In work appearing this week in PNAS, Stanford University's Jerrod Schwartz and Stephen Quake show that they can use single molecule measurements to find the "speed limit" of DNA polymerase. By observing both the burst synthesis rate and pausing events, they found that for E. coli DNA Polymerase I (KF), the strand displacement burst synthesis rate was one order of magnitude faster than the reported bulk strand displacement rate, "a discrepancy that can be accounted for by sequence specific pausing," they say. Their observations also showed that the burst synthesis rate can vary up to 50-fold from molecule to molecule.
A team of scientists led by those at the Albert Einstein College of Medicine in New York has found that a certain group of Ashkenazi Jewish centenarians share the trait of having longer telomeres and genetic variations in telomerase genes. Telomere shortening has been associated with diseases of aging. In this paper, sequence analysis of two major genes associated with telomerase activity, hTERT and hTERC, showed "overrepresentation of synonymous and intronic mutations among centenarians relative to controls," they say. "Moreover, we identified a common hTERT haplotype that is associated with both exceptional longevity and longer telomere length." The findings, says a story at BBC, suggest that "telomere length and variants of telomerase genes combine to help people live very long lives, perhaps by protecting them from the diseases of old age," they say.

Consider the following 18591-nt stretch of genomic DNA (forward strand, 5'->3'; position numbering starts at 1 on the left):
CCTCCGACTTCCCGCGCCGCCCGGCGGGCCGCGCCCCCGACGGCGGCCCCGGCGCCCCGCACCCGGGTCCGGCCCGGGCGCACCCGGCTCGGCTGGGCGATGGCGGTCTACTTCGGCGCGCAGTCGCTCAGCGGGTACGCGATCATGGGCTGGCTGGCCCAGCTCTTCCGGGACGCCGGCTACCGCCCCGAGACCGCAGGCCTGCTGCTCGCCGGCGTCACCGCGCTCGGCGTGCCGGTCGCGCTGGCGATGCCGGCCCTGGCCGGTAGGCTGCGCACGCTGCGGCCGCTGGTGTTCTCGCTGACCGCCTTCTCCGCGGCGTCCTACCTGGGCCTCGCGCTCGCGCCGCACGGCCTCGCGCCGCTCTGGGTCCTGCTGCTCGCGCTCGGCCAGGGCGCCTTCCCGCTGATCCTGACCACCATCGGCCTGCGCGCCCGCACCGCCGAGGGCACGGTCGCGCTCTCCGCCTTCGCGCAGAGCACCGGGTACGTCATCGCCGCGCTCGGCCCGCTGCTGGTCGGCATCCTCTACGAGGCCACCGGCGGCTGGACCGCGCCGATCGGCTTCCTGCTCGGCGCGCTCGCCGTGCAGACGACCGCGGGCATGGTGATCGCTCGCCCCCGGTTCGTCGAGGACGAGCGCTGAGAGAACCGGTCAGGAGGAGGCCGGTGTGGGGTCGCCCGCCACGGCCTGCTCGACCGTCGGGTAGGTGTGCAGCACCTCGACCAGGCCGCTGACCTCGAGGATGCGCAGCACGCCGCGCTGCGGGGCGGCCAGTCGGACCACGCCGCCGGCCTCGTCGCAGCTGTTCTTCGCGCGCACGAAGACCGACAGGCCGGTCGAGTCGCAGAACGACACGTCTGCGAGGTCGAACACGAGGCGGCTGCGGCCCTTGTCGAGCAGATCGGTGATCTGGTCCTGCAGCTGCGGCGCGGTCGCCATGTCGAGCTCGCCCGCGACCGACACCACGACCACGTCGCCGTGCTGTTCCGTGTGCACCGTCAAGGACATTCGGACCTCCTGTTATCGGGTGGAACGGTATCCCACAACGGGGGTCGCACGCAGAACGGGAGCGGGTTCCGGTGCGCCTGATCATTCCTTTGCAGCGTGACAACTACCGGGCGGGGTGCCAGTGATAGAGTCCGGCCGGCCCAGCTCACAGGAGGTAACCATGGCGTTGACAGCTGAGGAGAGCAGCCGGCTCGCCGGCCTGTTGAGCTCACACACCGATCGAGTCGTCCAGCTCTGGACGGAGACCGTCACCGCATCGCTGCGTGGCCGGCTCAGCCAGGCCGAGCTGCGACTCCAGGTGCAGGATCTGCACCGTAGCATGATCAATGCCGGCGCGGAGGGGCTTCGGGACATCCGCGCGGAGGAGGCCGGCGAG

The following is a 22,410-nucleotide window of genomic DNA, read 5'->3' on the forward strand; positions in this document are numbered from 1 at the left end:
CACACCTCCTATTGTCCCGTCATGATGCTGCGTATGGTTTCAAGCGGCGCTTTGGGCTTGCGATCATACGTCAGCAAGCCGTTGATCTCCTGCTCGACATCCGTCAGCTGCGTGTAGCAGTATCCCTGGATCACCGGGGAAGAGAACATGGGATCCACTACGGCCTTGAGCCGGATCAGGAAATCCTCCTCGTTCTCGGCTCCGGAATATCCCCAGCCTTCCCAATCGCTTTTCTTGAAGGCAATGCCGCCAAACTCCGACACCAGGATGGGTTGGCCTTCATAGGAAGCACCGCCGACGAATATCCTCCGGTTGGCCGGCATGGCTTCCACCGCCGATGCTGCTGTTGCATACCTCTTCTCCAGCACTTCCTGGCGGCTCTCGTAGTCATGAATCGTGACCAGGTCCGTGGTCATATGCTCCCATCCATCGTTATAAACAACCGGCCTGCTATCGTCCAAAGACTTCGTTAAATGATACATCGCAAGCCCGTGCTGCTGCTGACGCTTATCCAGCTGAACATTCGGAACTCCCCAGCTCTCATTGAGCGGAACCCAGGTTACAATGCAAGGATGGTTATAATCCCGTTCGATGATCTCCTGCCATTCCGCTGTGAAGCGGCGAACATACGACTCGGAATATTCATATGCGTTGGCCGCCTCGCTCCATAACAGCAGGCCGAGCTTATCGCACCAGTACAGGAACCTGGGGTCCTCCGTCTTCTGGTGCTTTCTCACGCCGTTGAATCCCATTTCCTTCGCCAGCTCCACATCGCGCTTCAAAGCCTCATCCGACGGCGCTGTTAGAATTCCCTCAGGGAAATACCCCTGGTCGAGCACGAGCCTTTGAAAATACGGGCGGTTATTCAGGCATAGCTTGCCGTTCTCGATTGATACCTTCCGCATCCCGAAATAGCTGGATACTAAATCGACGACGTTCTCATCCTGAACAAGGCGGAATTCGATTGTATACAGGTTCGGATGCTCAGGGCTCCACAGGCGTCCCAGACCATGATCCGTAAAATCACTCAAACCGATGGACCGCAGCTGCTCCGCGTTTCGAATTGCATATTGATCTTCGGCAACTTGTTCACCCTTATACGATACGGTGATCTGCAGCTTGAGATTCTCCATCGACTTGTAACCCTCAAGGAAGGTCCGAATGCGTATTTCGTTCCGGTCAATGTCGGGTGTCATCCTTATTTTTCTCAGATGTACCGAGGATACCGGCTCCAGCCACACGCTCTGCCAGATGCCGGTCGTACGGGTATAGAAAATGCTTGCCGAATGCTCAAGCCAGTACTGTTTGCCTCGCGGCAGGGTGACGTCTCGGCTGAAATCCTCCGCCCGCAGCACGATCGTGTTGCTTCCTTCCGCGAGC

University of California, San Francisco, scientists studied how prion protein conformation affects its activity in a host cell. Led by Stanley Prusiner, they made an array of recombinant PrP amyloids with different stabilities and saw that when put into mice the most stable amyloids produced the most stable prion strains with the longest incubation times, while more labile amyloids produced less stable strains and shorter incubation times. "The direct relationship between stability and incubation time of prion strains suggests that labile prions are more fit, in that they accumulate more rapidly and thus kill the host faster," they say.
Finally, work from David Baltimore at Cal Tech and Pin Wang at the University of Southern California used a lentivector-based vaccine to induce a type of HIV-1 immunity in dendritic cells. The system encodes the HIV Gag protein, and the cellular specificity comes about "through pseudotyping the vector with an engineered Sindbis virus glycoprotein capable of selectively binding to the DC-SIGN protein," they say. Their results show that one immunization by this vector can induce an HIV Gag-specific immune response in mice.